Tony Kelly was like Messi on his best days – untouchable

The game illustrated how far Cork teams have slipped from the main pack, writes Anthony Daly.
Tony Kelly was like Messi on his best days – untouchable

On Saturday, a group of us were in Dingle for the annual Clare hurlers golf outing, rekindling old stories and stoking old memories.

At one stage, I took a photograph of the group and sent it on to our old team-mate, Fergal Hegarty. “From all of us to our great friend,” I texted. “Best of luck tomorrow.” Hego instantly texted back: “Old friends are best.”

I was delighted for Hego because he has done some job as the Ballyea coach. Along with Robbie Hogan, the manager, they have been a superb combination. Robbie is the front of the operation but he is measured and composed in everything he has said and done this year. You can see Hego’s impact on the squad but you can also see Robbie’s; no frills, no hype, no getting caught up in tactics, just go and get the job done.

It was a master move getting Hego in. He is high profile but in other ways, he’s not. He is very unassuming, a clever guy, a cool cat on the line.

The players have taken that lead because there has never been any panic with this group; they were seven down against Crusheen in the Clare quarter-final; they trailed Clonlara by five in the drawn county final; they looked dead and buried against Thurles Sarsfields when behind by seven with eight to play.

When the Glen reduced the deficit to three with 12 to play yesterday, there was never a doubt that Ballyea were going to pull away again.

Although the Glen have put Cork titles back to back, this was a major disappointment for the club. Ballyea were in a different class. Graham Callanan, one of the Glen’s oldest warriors, was their best player. Apart from him, it was very hard to pick out another Glen player who caught your eye.

There was a lot made about the Glen’s victory against Patrickswell being the first win for a Cork club in Munster in six years but that stat probably reflects where Cork club hurling sits in Munster now, which is also probably reflective of Cork’s position at inter-county level. There are waves of new talent coming in Cork, even in the Glen, but the comparative standard between both teams yesterday — especially from Ballyea’s main players — illustrated once more how far Cork teams have slipped from the main pack.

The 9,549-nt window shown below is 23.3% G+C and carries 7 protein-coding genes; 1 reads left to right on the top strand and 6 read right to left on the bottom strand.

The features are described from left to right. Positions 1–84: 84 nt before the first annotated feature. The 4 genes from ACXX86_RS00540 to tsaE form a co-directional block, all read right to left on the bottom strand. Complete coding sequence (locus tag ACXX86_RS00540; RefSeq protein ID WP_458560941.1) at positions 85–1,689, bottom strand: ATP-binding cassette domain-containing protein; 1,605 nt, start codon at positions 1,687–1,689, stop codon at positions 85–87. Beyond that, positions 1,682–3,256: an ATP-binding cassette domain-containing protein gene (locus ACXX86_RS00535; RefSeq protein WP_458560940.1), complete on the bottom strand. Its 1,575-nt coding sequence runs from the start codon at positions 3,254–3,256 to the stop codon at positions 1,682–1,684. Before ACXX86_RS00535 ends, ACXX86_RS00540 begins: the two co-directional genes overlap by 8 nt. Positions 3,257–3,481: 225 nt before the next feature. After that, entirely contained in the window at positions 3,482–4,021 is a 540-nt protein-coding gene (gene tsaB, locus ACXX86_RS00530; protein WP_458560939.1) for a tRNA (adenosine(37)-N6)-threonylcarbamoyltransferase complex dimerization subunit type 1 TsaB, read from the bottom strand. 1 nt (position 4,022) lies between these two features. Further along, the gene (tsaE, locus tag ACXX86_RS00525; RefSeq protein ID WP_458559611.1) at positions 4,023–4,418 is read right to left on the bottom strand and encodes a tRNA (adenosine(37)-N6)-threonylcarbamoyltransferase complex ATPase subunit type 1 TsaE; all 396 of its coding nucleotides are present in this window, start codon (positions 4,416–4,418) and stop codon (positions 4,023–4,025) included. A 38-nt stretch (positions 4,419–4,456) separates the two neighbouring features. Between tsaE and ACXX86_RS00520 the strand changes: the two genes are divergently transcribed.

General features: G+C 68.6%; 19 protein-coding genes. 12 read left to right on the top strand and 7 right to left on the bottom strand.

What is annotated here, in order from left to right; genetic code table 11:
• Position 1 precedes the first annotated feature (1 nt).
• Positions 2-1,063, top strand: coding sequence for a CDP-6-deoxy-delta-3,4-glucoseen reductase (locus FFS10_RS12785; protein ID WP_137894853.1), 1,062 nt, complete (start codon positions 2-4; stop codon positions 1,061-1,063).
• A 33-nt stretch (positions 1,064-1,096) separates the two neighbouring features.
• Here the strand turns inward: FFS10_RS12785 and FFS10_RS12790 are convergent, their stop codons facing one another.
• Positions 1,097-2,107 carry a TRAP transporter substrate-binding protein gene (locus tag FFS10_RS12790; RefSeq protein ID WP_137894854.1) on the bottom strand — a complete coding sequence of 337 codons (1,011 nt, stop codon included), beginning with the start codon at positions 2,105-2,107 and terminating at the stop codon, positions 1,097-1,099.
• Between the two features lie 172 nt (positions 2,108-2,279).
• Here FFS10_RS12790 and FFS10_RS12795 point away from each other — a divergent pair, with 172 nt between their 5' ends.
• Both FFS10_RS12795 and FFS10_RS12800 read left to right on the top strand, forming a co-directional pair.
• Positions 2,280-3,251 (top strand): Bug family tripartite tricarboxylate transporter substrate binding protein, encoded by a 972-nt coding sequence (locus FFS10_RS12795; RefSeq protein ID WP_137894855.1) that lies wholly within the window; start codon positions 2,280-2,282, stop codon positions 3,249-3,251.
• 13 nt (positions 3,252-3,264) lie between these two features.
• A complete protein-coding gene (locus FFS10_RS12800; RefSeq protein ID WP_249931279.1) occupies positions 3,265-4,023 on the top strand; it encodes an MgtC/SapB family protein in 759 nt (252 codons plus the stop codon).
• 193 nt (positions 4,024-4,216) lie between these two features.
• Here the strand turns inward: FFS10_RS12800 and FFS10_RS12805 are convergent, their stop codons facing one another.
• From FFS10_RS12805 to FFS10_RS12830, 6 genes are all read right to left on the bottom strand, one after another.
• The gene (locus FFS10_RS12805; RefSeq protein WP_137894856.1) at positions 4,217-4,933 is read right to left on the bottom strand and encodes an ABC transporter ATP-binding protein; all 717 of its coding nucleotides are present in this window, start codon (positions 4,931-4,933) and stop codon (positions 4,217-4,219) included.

Tony Kelly is a genius but some of the class he showed was different gravy. At one stage during the game I tweeted ‘Kelly or Messi?’

He was like Messi on his best days — untouchable. Unless you stop him, you will not beat Ballyea. And the Glen hardly laid a finger on him. They weren’t able to.

That said, Ballyea had brilliant performers all over the field; Niall Deasy, Paul Flanagan, Gearoid O’Connell. Jack Browne was rock solid in the full-back line. Beside him, Joe Neylon and Brian Carrig may not be noted players but they are pulling their weight big-time. They all are.

Ballyea are an extremely hard-working team but they are all very athletic and you can see the influence of their west Clare players too and the football element within the squad; Gary Brennan wasn’t on the ball much but he had an impact; Cathal Doohan’s athleticism and work ethic was savage; Pearse Lillis may have had three poor wides but the way he steamed onto that ball for his goal was more of a football goal than a hurling goal. Lillis had nearly turned his man before he got the ball and he just blasted it when within shooting distance.

The way Lillis got away from his man almost summed up the difference between the teams, especially the pace. It reminded me of a Champion Stakes quarter-final in Clonmel; an ordinary greyhound comes up the other dog’s shoulder; a class dog just pulls away. And Ballyea were in a different class yesterday.

Their emergence from the margins to the top of the mountain in Munster really underlines the beauty of the club championship. It also shows what can be achieved with intensive underage development, proper planning, heart and belief.

Yet with ten different winners in the last 13 seasons, and with the Clare championship now recognised as the most competitive club championship in the country, Ballyea’s success has also provided inspiration to everyone else within the county.

As a Clarecastle man, with Ballyea as our sister parish, I take my hat off to what this group have achieved.

They may be our close rivals now but this success could be the best thing to happen Clarecastle hurling. We will have to up our game now again, just like everyone else in Clare will.

And so will everyone else left in this club championship.

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